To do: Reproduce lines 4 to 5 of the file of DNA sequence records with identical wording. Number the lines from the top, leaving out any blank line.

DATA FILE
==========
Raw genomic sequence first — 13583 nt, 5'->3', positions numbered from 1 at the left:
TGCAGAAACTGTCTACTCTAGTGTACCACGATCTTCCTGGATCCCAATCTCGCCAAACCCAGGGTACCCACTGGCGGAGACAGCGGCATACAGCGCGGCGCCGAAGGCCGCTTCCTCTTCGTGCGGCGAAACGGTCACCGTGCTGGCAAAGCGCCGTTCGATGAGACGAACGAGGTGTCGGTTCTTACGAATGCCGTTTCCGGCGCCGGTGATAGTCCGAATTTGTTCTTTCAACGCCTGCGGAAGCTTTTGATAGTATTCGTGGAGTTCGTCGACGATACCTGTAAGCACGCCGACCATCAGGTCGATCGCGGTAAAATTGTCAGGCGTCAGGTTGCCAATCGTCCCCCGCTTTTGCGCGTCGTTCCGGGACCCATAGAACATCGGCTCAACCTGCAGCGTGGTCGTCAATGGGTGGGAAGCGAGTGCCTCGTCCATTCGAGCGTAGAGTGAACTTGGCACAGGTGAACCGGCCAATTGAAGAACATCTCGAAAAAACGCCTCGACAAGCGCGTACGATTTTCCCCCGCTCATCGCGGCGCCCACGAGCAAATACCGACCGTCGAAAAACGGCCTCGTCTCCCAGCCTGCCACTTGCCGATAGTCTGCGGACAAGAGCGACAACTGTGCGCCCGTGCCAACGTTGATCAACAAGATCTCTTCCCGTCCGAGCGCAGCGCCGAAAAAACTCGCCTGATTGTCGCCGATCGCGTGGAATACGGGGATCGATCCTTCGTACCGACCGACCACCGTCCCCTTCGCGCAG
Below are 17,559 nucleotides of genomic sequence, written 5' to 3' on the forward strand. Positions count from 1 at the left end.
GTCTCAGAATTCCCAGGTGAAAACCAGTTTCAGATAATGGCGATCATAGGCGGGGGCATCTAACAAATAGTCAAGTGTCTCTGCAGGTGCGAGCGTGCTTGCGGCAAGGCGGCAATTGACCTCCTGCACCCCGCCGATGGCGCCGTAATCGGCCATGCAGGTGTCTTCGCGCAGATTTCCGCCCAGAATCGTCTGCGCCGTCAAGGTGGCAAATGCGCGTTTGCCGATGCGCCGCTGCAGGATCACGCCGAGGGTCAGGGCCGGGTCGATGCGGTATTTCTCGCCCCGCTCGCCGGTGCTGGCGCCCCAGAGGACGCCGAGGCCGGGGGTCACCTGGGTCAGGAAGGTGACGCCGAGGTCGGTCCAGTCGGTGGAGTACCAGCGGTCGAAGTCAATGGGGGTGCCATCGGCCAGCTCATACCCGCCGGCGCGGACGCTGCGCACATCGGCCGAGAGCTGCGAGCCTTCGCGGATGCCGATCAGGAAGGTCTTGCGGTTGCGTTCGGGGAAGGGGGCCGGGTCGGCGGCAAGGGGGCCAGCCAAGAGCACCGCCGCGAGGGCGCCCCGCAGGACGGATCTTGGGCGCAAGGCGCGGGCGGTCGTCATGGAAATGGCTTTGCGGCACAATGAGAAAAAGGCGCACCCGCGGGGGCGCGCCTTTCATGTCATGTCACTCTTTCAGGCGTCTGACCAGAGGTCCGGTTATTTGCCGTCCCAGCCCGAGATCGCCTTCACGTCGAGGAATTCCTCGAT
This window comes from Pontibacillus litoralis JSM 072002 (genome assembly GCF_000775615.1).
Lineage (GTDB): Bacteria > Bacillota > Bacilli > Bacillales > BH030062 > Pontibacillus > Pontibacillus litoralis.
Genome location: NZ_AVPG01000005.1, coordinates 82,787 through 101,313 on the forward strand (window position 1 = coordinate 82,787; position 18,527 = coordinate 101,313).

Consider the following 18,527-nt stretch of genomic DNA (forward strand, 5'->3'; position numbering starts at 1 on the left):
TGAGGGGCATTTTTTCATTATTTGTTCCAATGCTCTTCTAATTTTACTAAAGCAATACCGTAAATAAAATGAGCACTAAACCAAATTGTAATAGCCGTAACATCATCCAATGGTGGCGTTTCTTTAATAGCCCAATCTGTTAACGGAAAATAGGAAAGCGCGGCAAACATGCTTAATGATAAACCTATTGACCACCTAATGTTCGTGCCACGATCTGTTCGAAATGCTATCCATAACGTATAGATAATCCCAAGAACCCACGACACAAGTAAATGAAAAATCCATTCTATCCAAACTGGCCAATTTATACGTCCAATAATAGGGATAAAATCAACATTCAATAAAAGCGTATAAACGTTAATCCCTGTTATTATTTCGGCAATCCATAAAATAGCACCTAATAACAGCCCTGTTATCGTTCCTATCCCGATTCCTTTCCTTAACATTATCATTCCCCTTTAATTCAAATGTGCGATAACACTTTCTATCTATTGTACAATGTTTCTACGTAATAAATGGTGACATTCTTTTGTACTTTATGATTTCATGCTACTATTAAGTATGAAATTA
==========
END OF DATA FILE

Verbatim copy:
GTCTCAGAATTCCCAGGTGAAAACCAGTTTCAGATAATGGCGATCATAGGCGGGGGCATCTAACAAATAGTCAAGTGTCTCTGCAGGTGCGAGCGTGCTTGCGGCAAGGCGGCAATTGACCTCCTGCACCCCGCCGATGGCGCCGTAATCGGCCATGCAGGTGTCTTCGCGCAGATTTCCGCCCAGAATCGTCTGCGCCGTCAAGGTGGCAAATGCGCGTTTGCCGATGCGCCGCTGCAGGATCACGCCGAGGGTCAGGGCCGGGTCGATGCGGTATTTCTCGCCCCGCTCGCCGGTGCTGGCGCCCCAGAGGACGCCGAGGCCGGGGGTCACCTGGGTCAGGAAGGTGACGCCGAGGTCGGTCCAGTCGGTGGAGTACCAGCGGTCGAAGTCAATGGGGGTGCCATCGGCCAGCTCATACCCGCCGGCGCGGACGCTGCGCACATCGGCCGAGAGCTGCGAGCCTTCGCGGATGCCGATCAGGAAGGTCTTGCGGTTGCGTTCGGGGAAGGGGGCCGGGTCGGCGGCAAGGGGGCCAGCCAAGAGCACCGCCGCGAGGGCGCCCCGCAGGACGGATCTTGGGCGCAAGGCGCGGGCGGTCGTCATGGAAATGGCTTTGCGGCACAATGAGAAAAAGGCGCACCCGCGGGGGCGCGCCTTTCATGTCATGTCACTCTTTCAGGCGTCTGACCAGAGGTCCGGTTATTTGCCGTCCCAGCCCGAGATCGCCTTCACGTCGAGGAATTCCTCGAT
This window comes from Pontibacillus litoralis JSM 072002 (genome assembly GCF_000775615.1).